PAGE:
Major cuts in health budget
South Africa's cash-strapped economy means the government is spending less per person on health and doctors and nurses posts are frozen‚ requiring the Treasury’s and provincial leaders’ permission to be filled.
This was detailed in the SA Health Review 2017 in a chapter written by Treasury staff and health analysts‚ released on Wednesday morning.
The admission that most "most provinces have imposed some form of restrictions in terms of filling vacant posts" is in stark contrast to denials earlier this year by the health minister that there were frozen posts. The paper uses figures to explain the dire financial situation and includes the admission that doctors and nurses can only be hired with a premier's permission and provincial treasuries' sign off.
The health budget grew by 8.5% to 10% between 2009 and 2012‚ but has levelled off increasing only 1.1% in the past financial year.
Staff costs increased 38% above inflation between 2006 and 2015‚ an average of 4.5% increase per year above inflation partly due to an occupational specific dispensation - an incentive scheme to encourage rural employment.
The paper predicts that there may even be a decline in the health budget with the spend decreasing by 1.3 % to 2.2% between 2015 and 2019.
But as spending declines‚ the cost of mostly-imported medicines are rising due to rand weakness and the number of people using the health system is also increasing.
The uninsured population is now growing at 1.52% a year more than projected increases in the health budget in the next few years - meaning less is being spent per person
The answer to the squeeze has been to stop building new hospitals‚ to delay maintenance and to stop hiring staff even when doctors and nurses resign‚ according to the paper.
The paper reports: "Given the apparent inability of government to control personnel costs‚ limits on personnel numbers have been in put in place to control expenditure."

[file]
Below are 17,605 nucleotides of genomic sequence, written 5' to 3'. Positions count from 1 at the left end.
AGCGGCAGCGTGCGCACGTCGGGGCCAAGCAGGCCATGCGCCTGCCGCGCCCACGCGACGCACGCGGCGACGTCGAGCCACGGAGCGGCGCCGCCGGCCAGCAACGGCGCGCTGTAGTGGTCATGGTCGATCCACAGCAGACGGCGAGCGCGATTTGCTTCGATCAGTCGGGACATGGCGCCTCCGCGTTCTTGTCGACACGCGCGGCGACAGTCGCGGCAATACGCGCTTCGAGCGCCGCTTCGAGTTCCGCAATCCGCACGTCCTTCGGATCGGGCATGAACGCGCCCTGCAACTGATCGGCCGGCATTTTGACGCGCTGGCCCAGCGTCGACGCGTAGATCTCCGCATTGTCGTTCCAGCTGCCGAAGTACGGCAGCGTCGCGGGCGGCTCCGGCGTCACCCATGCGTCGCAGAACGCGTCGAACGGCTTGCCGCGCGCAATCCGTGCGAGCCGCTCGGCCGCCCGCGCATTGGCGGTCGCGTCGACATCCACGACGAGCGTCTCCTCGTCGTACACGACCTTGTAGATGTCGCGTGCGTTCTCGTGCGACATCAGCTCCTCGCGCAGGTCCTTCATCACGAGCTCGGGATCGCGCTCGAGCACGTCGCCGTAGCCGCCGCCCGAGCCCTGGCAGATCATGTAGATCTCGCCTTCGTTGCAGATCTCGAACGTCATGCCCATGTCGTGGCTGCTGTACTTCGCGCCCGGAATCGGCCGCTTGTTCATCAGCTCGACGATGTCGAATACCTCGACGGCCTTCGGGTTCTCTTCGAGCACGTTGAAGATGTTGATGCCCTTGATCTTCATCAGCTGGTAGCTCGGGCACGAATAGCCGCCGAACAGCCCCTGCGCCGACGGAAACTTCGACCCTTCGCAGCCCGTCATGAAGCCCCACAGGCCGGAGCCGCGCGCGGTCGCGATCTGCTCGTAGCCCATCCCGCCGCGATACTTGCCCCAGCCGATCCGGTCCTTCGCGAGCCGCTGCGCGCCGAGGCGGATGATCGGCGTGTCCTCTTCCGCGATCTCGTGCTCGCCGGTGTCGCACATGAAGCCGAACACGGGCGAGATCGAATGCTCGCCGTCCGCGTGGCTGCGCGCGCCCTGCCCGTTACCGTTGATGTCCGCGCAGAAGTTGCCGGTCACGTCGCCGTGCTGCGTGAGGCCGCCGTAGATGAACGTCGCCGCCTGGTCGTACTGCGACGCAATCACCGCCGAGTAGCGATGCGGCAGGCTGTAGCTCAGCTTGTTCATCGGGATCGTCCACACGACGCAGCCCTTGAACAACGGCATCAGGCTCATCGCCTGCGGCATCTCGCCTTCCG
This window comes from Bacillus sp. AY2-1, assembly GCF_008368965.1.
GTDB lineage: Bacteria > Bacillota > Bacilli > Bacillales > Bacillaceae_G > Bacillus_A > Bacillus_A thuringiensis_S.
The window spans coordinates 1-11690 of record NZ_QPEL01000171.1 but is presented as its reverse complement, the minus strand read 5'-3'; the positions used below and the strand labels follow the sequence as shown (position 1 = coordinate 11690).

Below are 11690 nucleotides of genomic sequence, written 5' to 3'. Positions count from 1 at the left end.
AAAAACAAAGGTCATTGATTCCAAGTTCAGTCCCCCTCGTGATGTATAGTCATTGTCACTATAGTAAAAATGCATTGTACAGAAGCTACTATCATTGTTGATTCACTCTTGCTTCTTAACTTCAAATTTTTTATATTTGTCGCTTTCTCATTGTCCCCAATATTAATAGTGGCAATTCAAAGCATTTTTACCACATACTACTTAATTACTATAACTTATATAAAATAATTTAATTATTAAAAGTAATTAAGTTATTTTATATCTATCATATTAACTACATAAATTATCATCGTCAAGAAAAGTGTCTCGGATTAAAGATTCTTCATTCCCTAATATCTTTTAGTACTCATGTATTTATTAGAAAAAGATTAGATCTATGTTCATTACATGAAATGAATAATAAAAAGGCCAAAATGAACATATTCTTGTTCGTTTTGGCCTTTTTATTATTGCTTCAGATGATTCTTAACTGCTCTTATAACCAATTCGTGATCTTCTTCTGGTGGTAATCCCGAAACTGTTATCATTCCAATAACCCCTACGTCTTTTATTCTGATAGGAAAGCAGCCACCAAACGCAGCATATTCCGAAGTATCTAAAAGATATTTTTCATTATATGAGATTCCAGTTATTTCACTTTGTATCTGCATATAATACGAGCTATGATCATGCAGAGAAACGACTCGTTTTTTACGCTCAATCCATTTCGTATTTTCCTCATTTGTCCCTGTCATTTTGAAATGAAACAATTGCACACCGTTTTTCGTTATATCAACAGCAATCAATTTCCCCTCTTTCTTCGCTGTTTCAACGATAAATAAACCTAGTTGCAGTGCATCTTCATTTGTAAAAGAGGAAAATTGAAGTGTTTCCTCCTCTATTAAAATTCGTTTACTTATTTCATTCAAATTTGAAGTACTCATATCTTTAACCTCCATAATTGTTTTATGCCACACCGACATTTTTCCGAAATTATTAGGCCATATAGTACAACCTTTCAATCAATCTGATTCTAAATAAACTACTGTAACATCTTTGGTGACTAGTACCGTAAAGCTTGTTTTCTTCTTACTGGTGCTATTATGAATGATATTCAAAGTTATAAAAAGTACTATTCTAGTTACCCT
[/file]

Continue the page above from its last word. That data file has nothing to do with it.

This is a stark contrast to the health minister’s denial earlier this year that no posts were frozen.
“We want to put it on record that there are no medical posts frozen in this country‚” said Health Minister Dr Aaron Motsoaledi in a statement. “If there is freezing of posts by government departments‚ they have nothing to do with medical doctors as posts in the health sector are exempted.”
One doctor said the posts they had applied for were frozen and that they had to get a job at a state hospital that was actually funded by an NGO.
Another said the hours they work "are f***** ridiculous and increasing year on year because the health department continues to squeeze more out of doctors instead of hiring more of us".
This week union DENOSA blamed an incident in which a newly-born baby died at Chris Hani Baragwanath hospital on a shortage of nurses.
It said there was a "gross shortage of nurses in health facilities throughout the province and our red flag over this long-standing issue has always fallen on deaf ears".
“The shortage of health professionals and support staff in our facilities confronts the vulnerable patients on a daily basis‚” said DENOSA Gauteng Provincial Chairperson‚ Simphiwe Gada.
“The shortage of staff at Baragwanath Hospital seriously compromises the quality of healthcare that patients receive at that facility. Bara may be a case in point‚ but the challenge is wide and affects almost every facility."
The paper says shelving the plans to build hospitals has been one area where costs are saved with a decline in spending by 5.2% per year from 2012. Hospital Bambisana in the Eastern Cape was supposed to be rebuilt but will now be renovated instead.